Ruto Issues Warning On Cyclone Hidaya Bound For Kenya: What We Know

A Cabinet despatch sent to newsrooms on Thursday, May 2 indicated that Cyclone Hidaya may bring with it heavy rainfall, large waves and strong winds that could affect marine activities in the Indian Ocean.

Ruto Issues Warning On Cyclone Hidaya Bound For Kenya: What We Know
Satellite imagery of Cyclone Hidaya on its way to Tanzania and President William Ruto (inset). /ZOOM EARTH.PCS

President William Ruto has publicly confirmed that Kenya is on the verge of being hit by a cyclone for the very first time, one that has since been christened Hidaya.

Speaking on Friday, May 3 during his Nation Address at State House, President Ruto revealed that the storm could hit the country at any time from now, revealing the effects of the cyclone making landfall.

“The Kenya Meteorological Department and the IGAD Climate Prediction Applications Centre, have issued a stark warning, Kenya may face its first-ever cyclone.

“This Cyclone, named Hidaya, that could hit anytime now is predicted to cause torrential rain, strong winds and powerful and dangerous waves, which could potentially disrupt marine activities in the Indian Ocean and settlements along the Kenyan coast,” he announced.

Live tracking of Cyclone Hidaya as of May 3, 2024. /ZOOM EARTH

A Cabinet despatch sent to newsrooms on Thursday, May 2 indicated that Cyclone Hidaya may bring with it heavy rainfall, large waves and strong winds that could affect marine activities in the Indian Ocean.

What Is A Cyclone?

A cyclone is a large air mass that rotates around a strong centre of low atmospheric pressure. Their winds spiral inward and rotate counterclockwise in the Northern Hemisphere and clockwise in the Southern Hemisphere [of Cyclone rotation in Northern and Southern Hemisphere].

They are characterized by inward-spiralling winds that rotate about a zone of low pressure.

Cyclones can be categorized into two main types:

  1. Tropical cyclones are intense circular storms that form over warm tropical oceans. They are also called hurricanes (in the Atlantic and Eastern North Pacific Oceans) or typhoons (in the Western North Pacific and South Pacific Oceans). Tropical cyclones are fueled by the warm water of the ocean and can cause devastating winds, heavy rain, and storm surges.
  2. Extratropical cyclones are large-scale weather systems that form over the oceans in middle and high latitudes. They are less intense than tropical cyclones, but they can still produce strong winds, heavy rain, and snow.

About Cyclone Hidaya

Tropical Cyclone Hidaya is said to have developed over the South Indian Ocean, east of Tanzania and north-northeast of Comoros, on Wednesday.

It was designated the name ‘Hidaya’ by the Meteo France La Reunion, with forecast models tracking it west-northwestward between May 2-4, 2024.

This is as the Tanzania Meteorological Authority (TMA) predicted that Cyclone Hidaya would be also approaching the country’s Coast between Thursday and Monday.

According to Crisis24, the tropical storm will become moderate while passing north of Tanzania’s Mafia Island, before taking a “turn to track north-northwestward as it approaches the eastern Tanzania coast late May 4 and will likely dissipate into a zone of disturbed weather as it passes between Unguja Island and the mainland May 5.”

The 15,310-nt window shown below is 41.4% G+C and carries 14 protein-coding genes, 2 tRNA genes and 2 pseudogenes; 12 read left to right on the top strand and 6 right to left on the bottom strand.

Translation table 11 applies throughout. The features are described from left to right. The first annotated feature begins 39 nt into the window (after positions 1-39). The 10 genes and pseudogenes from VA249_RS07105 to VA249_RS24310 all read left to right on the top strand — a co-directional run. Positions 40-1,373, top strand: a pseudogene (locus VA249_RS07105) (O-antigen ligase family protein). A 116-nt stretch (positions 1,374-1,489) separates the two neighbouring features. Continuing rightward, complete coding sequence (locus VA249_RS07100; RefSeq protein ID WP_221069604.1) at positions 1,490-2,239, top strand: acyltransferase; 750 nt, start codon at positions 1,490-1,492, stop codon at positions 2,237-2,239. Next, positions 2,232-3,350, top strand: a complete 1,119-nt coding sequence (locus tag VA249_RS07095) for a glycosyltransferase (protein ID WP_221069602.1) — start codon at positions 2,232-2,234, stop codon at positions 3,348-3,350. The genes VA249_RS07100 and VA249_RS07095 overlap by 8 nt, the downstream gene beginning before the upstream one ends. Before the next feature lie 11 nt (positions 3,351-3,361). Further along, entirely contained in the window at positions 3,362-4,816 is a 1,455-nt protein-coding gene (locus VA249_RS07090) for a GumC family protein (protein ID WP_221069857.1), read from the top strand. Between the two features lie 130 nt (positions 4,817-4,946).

The TMA has since issued an advisory to residents of Coastal areas likely to be affected by the cyclone, noting that there will be heavy rains and strong winds.

"The presence of ‘Hidaya' near our country's coast is expected to dominate and affect the weather systems of the country, including causing periods of heavy rain and strong winds in some regions of the Mtwara, Lindi, and Pwani (including the Mafia Islands),” the TMA said in a statement.

“Dar es Salaam, Tanga, Morogoro, Ugunja, and Pemba regions and neighbouring areas, especially on May 3, 2024, for the southern coastal areas (Lindi and Mtwara) and spreading to other coastal areas from May 4 to 6, 2024.”

Satellite tracking provided by Zoom Earth indicates that Cyclone Hidaya is anticipated to reach land between Saturday and Sunday, with wind speeds forecast to reach up to 167 km/h upon impact. Additionally, a storm surge of 7.9 meters (2.3 feet) is predicted, posing a significant risk to coastal communities.

Will Cyclone Hidaya Actually Hit Kenya?

Despite the cyclone's trajectory suggesting that Tanzania could bear the brunt of its force, there are concerns that the tropical storm could hit some parts of Kenya, particularly the southeast region.

An analysis of the cyclone's trajectory indicates that regions closest to the Kenya-Tanzania border, particularly the counties of Kwale, Taita Taveta, and Kajiado, are most vulnerable.

Among the towns expected to be affected are Wundanyi, Msambweni, and Shimoni, along with Lunga Lunga, Ukunda, Mwatate, and Duruma. Additionally, Taveta, Mariakani, Livundani, Marongo, Vanga, Maungu, and Rusanga are some of the locations likely to experience the cyclone's effects.

The threat extends beyond human settlements to encompass vital wildlife habitats, including Tsavo West National Park, Diani Beach, Shimba Hills National Park, Lamu Wildlife Sanctuary, and Chyulu Hills National Park. These conservation areas face the risk of significant disruption and damage, posing challenges to the preservation of biodiversity in the region.

A cyclone building up over an ocean. /STORM SCIENCE AUSTRALIA

While some areas, such as Mombasa and Voi, lie just outside the predicted path of Cyclone Hidaya, they are not exempt from its impact.

Residents in these regions can anticipate heavy rains and strong winds as the cyclone's influence extends beyond its immediate trajectory, and the storm could add a layer of pain to Kenyans already having to deal with the ongoing heavy rainfall and flooding across the country.